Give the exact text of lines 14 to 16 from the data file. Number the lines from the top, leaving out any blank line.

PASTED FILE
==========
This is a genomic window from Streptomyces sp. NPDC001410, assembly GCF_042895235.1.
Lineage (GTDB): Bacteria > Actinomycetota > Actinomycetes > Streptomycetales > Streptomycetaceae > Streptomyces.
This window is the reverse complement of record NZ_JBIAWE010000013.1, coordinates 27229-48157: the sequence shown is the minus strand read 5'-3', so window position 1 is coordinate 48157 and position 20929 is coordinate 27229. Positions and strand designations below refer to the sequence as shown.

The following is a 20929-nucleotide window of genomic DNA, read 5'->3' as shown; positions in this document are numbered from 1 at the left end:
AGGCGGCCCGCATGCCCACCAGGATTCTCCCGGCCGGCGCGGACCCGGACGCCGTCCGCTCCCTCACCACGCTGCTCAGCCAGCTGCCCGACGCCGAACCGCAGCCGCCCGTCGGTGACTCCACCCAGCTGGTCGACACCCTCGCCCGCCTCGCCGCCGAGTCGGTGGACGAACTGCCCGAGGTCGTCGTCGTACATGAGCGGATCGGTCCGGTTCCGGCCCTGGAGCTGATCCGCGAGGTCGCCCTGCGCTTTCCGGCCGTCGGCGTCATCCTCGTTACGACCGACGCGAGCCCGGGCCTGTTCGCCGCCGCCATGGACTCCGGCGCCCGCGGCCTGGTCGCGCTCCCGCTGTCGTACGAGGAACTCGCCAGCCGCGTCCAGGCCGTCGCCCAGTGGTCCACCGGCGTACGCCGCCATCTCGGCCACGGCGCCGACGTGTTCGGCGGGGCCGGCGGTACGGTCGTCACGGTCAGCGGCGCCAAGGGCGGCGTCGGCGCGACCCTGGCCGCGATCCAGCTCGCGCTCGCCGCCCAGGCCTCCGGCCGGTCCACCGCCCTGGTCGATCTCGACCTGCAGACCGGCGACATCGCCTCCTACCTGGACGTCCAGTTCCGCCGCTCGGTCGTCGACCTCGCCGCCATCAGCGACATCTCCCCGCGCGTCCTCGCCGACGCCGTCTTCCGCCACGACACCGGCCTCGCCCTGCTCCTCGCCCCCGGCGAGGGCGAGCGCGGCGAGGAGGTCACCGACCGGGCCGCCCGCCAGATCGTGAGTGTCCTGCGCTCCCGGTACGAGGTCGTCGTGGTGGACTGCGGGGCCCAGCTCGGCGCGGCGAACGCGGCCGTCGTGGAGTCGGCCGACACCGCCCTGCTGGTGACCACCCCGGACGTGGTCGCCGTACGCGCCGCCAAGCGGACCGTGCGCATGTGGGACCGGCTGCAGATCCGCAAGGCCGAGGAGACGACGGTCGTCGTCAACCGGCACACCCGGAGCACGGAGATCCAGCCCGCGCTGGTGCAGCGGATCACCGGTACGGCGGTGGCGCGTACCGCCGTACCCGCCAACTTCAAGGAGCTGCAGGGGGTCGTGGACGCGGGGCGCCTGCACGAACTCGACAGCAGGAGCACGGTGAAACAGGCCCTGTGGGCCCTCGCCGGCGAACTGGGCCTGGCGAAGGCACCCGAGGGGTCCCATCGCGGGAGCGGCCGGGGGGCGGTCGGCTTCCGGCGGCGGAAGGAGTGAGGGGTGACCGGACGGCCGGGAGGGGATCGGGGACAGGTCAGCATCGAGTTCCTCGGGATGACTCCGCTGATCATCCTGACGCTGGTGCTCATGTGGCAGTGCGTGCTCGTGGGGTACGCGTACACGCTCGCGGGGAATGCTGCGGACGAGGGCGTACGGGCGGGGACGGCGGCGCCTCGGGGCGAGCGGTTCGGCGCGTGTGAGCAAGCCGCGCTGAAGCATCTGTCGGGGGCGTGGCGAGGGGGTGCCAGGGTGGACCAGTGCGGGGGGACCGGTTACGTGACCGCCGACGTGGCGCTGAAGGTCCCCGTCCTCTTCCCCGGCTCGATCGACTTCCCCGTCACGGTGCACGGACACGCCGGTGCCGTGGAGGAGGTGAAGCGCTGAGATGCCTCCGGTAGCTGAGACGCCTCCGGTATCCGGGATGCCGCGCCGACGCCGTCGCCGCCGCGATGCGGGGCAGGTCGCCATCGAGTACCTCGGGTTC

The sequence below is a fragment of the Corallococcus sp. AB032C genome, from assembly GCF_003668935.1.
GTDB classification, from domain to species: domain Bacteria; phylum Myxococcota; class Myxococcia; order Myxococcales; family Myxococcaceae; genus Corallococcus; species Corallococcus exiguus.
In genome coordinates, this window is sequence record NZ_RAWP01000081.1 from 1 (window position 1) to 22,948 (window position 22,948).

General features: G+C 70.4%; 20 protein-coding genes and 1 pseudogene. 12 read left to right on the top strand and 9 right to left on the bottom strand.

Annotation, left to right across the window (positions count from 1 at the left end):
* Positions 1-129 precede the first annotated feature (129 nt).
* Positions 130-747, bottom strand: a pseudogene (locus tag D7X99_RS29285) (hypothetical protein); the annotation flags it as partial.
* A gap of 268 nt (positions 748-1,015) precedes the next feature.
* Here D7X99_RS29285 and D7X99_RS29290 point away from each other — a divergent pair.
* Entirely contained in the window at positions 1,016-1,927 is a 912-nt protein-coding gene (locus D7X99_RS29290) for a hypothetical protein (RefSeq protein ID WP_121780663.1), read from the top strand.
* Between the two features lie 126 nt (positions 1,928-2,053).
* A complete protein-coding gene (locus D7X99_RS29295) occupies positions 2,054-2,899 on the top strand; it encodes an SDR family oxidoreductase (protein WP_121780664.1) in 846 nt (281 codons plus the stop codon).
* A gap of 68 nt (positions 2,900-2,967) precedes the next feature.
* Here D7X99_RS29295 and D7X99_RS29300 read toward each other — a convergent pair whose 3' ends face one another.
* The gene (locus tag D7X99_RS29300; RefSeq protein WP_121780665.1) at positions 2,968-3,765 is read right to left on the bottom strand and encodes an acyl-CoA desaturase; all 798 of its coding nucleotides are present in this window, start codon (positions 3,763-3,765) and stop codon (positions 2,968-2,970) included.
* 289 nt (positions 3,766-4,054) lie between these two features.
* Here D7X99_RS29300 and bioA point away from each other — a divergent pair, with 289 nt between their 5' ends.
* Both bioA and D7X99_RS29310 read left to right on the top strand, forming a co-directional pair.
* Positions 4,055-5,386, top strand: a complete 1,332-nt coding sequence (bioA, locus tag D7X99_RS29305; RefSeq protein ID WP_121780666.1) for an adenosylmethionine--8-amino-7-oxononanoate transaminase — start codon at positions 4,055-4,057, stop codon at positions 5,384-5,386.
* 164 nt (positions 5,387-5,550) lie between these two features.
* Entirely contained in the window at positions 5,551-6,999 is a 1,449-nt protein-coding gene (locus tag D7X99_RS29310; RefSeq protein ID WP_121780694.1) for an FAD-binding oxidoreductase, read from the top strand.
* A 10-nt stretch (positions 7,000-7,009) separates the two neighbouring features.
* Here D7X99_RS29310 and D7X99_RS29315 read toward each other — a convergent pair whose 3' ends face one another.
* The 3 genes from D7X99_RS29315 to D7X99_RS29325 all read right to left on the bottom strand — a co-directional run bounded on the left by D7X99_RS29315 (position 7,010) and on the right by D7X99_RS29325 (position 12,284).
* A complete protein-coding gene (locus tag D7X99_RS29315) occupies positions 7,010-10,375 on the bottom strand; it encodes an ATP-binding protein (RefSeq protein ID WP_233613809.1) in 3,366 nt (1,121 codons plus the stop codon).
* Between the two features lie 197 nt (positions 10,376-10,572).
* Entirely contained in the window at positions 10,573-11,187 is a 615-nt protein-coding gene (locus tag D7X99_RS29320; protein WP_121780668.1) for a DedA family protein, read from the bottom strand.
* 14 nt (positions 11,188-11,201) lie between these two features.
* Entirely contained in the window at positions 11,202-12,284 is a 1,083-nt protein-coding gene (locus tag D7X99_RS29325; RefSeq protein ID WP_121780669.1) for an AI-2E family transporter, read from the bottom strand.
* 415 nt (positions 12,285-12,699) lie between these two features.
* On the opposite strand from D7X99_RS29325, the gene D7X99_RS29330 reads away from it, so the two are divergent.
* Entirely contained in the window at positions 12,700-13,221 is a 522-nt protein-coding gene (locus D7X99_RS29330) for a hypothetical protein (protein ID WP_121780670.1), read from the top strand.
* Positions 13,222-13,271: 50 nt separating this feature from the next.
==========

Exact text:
* Here D7X99_RS29285 and D7X99_RS29290 point away from each other — a divergent pair.
* Entirely contained in the window at positions 1,016-1,927 is a 912-nt protein-coding gene (locus D7X99_RS29290) for a hypothetical protein (RefSeq protein ID WP_121780663.1), read from the top strand.
* Between the two features lie 126 nt (positions 1,928-2,053).